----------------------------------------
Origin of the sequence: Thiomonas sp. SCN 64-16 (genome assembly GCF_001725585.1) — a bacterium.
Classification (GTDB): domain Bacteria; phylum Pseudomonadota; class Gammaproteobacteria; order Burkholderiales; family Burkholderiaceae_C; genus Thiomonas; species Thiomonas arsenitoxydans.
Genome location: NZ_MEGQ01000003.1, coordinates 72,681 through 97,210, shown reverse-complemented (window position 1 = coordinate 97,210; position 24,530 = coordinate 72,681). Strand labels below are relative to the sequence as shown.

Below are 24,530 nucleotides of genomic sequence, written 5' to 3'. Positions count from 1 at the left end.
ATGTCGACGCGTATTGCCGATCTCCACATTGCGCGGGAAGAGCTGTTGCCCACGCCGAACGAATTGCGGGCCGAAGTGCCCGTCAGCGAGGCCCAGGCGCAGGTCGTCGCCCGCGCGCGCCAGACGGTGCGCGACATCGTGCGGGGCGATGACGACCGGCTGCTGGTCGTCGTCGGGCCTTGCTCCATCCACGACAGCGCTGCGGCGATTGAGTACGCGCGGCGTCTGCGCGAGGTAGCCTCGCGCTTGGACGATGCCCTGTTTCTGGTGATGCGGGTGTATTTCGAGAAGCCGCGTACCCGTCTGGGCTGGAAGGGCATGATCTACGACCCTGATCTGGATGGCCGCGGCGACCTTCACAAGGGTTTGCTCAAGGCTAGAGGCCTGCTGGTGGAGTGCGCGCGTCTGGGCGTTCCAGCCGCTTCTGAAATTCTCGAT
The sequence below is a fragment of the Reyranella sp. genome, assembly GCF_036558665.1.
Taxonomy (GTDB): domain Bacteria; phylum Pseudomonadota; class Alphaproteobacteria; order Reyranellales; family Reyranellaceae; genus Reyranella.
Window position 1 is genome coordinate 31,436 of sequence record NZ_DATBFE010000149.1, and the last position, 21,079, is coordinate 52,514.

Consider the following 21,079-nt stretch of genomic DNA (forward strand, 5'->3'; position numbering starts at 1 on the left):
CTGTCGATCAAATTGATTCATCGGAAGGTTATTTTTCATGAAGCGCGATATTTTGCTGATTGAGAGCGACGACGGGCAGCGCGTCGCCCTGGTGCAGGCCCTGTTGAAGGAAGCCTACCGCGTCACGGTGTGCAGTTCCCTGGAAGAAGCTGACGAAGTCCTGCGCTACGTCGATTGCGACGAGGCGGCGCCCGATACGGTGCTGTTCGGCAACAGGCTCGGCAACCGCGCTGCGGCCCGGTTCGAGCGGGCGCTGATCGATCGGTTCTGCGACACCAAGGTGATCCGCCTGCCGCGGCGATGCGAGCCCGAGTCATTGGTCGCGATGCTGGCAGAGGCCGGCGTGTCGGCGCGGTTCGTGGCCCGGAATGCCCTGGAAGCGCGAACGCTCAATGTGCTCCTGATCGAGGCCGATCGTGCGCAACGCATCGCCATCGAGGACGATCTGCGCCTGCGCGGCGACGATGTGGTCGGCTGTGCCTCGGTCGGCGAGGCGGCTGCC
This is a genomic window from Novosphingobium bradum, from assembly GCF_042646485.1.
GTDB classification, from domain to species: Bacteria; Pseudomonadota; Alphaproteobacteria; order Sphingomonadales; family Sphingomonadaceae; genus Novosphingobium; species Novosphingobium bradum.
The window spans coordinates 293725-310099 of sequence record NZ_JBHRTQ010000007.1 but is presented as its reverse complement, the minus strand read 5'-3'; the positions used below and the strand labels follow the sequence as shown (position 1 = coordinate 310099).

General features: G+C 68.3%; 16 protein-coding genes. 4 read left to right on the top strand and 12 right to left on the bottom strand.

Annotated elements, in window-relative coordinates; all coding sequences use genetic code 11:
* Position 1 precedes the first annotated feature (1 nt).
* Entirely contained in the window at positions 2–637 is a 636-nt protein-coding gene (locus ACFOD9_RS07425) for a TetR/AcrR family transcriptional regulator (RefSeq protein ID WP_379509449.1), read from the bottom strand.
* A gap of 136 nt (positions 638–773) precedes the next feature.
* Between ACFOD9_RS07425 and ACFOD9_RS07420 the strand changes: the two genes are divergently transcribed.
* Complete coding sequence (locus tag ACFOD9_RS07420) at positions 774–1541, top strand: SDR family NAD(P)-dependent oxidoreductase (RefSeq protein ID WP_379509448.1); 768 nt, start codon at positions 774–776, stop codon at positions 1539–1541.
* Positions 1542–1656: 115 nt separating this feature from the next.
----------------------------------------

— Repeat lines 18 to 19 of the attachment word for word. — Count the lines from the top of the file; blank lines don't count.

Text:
* A gap of 136 nt (positions 638–773) precedes the next feature.
* Between ACFOD9_RS07425 and ACFOD9_RS07420 the strand changes: the two genes are divergently transcribed.